This all brings me to the topic of nostalgia. For a long time I've been anti-nostalgia for one reason or another. I'm certainly not one to poopoo someone for professing their love for a movie or item of yore. Heck, most of my movie-watching is dedicated to older movies. But, and if you're a regular reader of mine, you know I'm trying my hardest to experience and appreciate new, shiny things. My list of new releases I've watched for the year just eclipsed 40. That's a big deal for me, someone who, in the past, did poopoo new movies. But every time someone would post or talk about movies, television shows, toys, food, etc. they loved as kids, followed by some version of “They don't make 'em like they used to,” it would irk me. “Get over it!” “Live in the now!” I'd scream to myself. I also think some people are convinced of the objective greatness of certain movies. Apologies to almost everyone, but I watched Armageddon (1998) for the first time last year. It's a terrible movie. The script, performances, direction. It's all very bad. But people have gotten very defensive of the movie when I've shared my criticisms. (I can get specific, but for the purpose of this writing I'm making a very general statement about Armageddon.) Everyone involved in the movie has proven they can do great things. Armageddon is not one those great things. Yet some people truly believe it's a great movie. I argue that nostalgia is skewing their view, and as someone who just watched it for the first time with no preconceived notions or opinions about the movie, I know what I saw was a bad movie. Again, I'm very sorry to all the Armageddon-heads out there including Patrick, Adam, Mike, and Mark.
I'm just as guilty, though. Take Hocus Pocus (1993) for example. We all love it. It's perfect for Halloween. Fun for all ages. It's also absolutely chock full of cringe. Yet I don't allow that to detract from my 4.5/5 rating on Letterboxd. But I've watched it during spooky season ever since it came out, and I love it. I think it's great. But is it? For years I was convinced the straight-to-video movie My Pet Monster (1986) was a perfect, ageless example of introductory horror. I rewatched it for the first time in over 30 years, and folks, it plain sucks. I would watch Armageddon nine times before watching MPM again. I return to Mutant Mayhem. Is it the “best” movie of the year? Probably not. But none of this matters. Who cares what's the “best” and what's the “worst.” I'm not all-in on the “just let people enjoy things” camp, but I'm more supportive than not. Toxic positivity has been rampant for a very long time, and it feels more toxic than ever. With that said, toxic negativity is very much a thing, too. The latest article going around about critics v. influencers and its numbered, eloquently-worded responses seems more poignant than ever. It's ok to like things. It's ok to dislike things. It's ok to talk about the things we like and dislike. Conversations are fun. (If you're new here, just know I'm mostly talking to myself; not scolding anyone but me.)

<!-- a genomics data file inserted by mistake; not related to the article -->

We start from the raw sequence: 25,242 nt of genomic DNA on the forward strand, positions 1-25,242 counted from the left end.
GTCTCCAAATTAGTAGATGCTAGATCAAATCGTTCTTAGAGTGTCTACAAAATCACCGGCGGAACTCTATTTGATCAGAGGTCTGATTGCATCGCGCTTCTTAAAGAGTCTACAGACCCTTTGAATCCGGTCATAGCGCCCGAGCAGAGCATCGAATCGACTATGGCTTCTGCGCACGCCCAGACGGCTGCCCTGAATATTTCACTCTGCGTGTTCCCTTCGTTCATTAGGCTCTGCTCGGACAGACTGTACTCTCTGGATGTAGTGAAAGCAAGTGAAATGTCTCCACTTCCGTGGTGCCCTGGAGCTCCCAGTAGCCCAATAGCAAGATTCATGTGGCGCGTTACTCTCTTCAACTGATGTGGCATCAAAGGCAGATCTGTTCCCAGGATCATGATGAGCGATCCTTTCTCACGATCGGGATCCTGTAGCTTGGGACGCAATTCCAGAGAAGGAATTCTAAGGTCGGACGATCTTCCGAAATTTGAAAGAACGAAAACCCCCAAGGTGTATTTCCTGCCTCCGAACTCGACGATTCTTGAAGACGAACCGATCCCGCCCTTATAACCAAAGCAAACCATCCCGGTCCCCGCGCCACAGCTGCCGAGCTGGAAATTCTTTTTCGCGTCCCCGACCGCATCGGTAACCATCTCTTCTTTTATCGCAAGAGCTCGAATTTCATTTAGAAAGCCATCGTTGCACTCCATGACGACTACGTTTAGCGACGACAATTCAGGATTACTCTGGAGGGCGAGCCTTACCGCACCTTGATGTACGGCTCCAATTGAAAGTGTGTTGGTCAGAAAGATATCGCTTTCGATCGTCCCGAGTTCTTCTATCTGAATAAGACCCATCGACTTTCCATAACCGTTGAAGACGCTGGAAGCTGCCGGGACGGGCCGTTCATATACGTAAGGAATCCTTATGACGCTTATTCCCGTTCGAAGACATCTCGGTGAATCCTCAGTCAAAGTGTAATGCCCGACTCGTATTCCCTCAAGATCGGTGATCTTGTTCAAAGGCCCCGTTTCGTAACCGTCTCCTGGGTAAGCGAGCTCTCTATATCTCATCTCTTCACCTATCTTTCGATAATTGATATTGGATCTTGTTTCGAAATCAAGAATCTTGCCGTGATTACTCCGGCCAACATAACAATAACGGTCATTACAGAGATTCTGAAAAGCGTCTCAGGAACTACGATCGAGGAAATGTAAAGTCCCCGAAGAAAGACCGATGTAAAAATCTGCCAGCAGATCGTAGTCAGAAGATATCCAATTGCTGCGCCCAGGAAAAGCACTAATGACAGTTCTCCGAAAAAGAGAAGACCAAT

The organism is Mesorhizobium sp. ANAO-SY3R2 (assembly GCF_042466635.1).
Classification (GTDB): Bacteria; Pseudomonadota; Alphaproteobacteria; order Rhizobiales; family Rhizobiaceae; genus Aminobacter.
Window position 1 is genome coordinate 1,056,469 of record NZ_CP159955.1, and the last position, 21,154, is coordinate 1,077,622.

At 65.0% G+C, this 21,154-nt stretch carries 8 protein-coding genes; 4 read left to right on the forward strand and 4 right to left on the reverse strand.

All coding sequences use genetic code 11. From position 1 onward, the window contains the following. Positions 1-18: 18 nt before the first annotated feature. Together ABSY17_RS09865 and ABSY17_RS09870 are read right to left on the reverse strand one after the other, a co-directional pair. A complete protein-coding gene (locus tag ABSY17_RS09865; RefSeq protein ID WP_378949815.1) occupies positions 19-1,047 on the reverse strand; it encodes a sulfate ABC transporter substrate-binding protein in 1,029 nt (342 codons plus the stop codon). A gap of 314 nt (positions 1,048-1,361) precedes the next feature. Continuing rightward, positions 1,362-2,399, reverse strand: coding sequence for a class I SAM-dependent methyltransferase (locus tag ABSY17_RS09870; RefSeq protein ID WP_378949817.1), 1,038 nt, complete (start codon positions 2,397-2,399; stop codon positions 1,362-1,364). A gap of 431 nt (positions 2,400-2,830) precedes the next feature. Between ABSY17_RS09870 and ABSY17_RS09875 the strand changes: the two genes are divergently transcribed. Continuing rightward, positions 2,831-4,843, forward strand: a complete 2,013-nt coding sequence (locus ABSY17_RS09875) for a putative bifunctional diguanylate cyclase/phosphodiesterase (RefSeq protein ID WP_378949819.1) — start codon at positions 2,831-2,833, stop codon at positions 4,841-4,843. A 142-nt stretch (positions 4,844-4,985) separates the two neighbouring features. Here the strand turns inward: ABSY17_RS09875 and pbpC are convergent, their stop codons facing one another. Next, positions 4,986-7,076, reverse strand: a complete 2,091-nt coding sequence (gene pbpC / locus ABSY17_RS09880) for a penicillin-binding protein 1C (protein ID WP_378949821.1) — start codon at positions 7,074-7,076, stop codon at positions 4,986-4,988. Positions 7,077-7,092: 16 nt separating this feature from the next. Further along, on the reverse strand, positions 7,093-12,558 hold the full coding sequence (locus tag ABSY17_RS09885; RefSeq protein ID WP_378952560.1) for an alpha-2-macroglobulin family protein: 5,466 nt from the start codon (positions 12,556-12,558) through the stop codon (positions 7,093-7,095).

All this to say, I'm no longer anti-nostalgia. I think we got oversaturated with nostalgia porn for a while, and maybe that's where my crankiness was born. But thanks in large part to four heroes in a half shell, it's nice to feel like a kid again. And to be honest, I kinda never want to grow up again.


  1. Most franchise stuff we get nowadays is mostly 'hey, remember this, and will stop the movie to show you the thing from the old movie they want to show you, just making you want to watch the old thing. That's when nostalgia is bad

    There's none of that in Mutant Mayhem, which i liked a lot. It's just a bunch of teenagers having an adventure, it's basically a coming-of-age movie.

    We went out for pizza after the movie, i don't know why 😁

  2. Great column, Anthony. I'm looking forward to seeing this one for a few reasons -- I've heard it's funny; the animation style looks fantastic; and that sweet sweet nostalgia! From a different angle, though: my kid fell in love with TMNT as a baby, unbeknownst to me or his dad. One of his first words was "Bebop!" and it drove us nuts. WHAT WAS HE TALKING ABOUT? Is he a musical savant? Is he saying something else.. "bail bonds"? "Bean bag"? I don't know how long it took us to figure out that he was OBSESSED with the Turtle toys of his older friend at daycare. From then it was ON. Turns out, loving the things your kid loves is almost as much fun as loving things as a kid. Your column made me text my now 33-year-old son. If I ask, do you think he'll shout-sing "Heroes on the half-shell!" with me, just for old times' sake?